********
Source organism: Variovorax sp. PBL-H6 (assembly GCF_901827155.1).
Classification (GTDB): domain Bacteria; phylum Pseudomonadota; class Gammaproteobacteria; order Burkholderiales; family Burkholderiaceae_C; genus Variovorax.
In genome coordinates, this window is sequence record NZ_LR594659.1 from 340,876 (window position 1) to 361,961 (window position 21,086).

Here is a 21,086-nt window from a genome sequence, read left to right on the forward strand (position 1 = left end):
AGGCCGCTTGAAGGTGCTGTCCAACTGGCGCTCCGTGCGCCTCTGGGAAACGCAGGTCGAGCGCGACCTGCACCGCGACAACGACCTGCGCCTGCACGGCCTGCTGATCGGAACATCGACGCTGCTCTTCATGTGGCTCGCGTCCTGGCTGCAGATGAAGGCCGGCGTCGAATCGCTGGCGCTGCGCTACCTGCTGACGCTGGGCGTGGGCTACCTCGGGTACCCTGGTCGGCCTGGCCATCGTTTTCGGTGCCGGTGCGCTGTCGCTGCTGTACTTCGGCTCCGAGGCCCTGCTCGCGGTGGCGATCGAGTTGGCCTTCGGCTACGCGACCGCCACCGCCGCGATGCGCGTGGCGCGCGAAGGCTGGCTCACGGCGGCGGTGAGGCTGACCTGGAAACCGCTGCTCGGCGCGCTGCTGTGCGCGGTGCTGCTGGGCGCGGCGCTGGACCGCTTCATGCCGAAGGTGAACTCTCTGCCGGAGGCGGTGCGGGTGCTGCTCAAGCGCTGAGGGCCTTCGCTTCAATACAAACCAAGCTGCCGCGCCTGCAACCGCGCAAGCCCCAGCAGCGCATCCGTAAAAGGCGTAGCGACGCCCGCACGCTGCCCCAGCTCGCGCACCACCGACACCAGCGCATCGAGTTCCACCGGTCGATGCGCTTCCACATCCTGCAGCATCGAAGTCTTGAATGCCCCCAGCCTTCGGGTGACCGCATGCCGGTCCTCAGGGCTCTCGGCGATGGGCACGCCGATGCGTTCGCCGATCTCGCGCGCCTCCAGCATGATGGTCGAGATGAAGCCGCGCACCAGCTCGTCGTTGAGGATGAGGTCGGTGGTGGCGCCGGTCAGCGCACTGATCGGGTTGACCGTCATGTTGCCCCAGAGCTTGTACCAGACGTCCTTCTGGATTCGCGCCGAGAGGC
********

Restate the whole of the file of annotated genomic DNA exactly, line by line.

Source organism: Variovorax sp. PBL-H6 (assembly GCF_901827155.1).
Classification (GTDB): domain Bacteria; phylum Pseudomonadota; class Gammaproteobacteria; order Burkholderiales; family Burkholderiaceae_C; genus Variovorax.
In genome coordinates, this window is sequence record NZ_LR594659.1 from 340,876 (window position 1) to 361,961 (window position 21,086).

Here is a 21,086-nt window from a genome sequence, read left to right on the forward strand (position 1 = left end):
AGGCCGCTTGAAGGTGCTGTCCAACTGGCGCTCCGTGCGCCTCTGGGAAACGCAGGTCGAGCGCGACCTGCACCGCGACAACGACCTGCGCCTGCACGGCCTGCTGATCGGAACATCGACGCTGCTCTTCATGTGGCTCGCGTCCTGGCTGCAGATGAAGGCCGGCGTCGAATCGCTGGCGCTGCGCTACCTGCTGACGCTGGGCGTGGGCTACCTCGGGTACCCTGGTCGGCCTGGCCATCGTTTTCGGTGCCGGTGCGCTGTCGCTGCTGTACTTCGGCTCCGAGGCCCTGCTCGCGGTGGCGATCGAGTTGGCCTTCGGCTACGCGACCGCCACCGCCGCGATGCGCGTGGCGCGCGAAGGCTGGCTCACGGCGGCGGTGAGGCTGACCTGGAAACCGCTGCTCGGCGCGCTGCTGTGCGCGGTGCTGCTGGGCGCGGCGCTGGACCGCTTCATGCCGAAGGTGAACTCTCTGCCGGAGGCGGTGCGGGTGCTGCTCAAGCGCTGAGGGCCTTCGCTTCAATACAAACCAAGCTGCCGCGCCTGCAACCGCGCAAGCCCCAGCAGCGCATCCGTAAAAGGCGTAGCGACGCCCGCACGCTGCCCCAGCTCGCGCACCACCGACACCAGCGCATCGAGTTCCACCGGTCGATGCGCTTCCACATCCTGCAGCATCGAAGTCTTGAATGCCCCCAGCCTTCGGGTGACCGCATGCCGGTCCTCAGGGCTCTCGGCGATGGGCACGCCGATGCGTTCGCCGATCTCGCGCGCCTCCAGCATGATGGTCGAGATGAAGCCGCGCACCAGCTCGTCGTTGAGGATGAGGTCGGTGGTGGCGCCGGTCAGCGCACTGATCGGGTTGACCGTCATGTTGCCCCAGAGCTTGTACCAGACGTCCTTCTGGATTCGCGCCGAGAGGC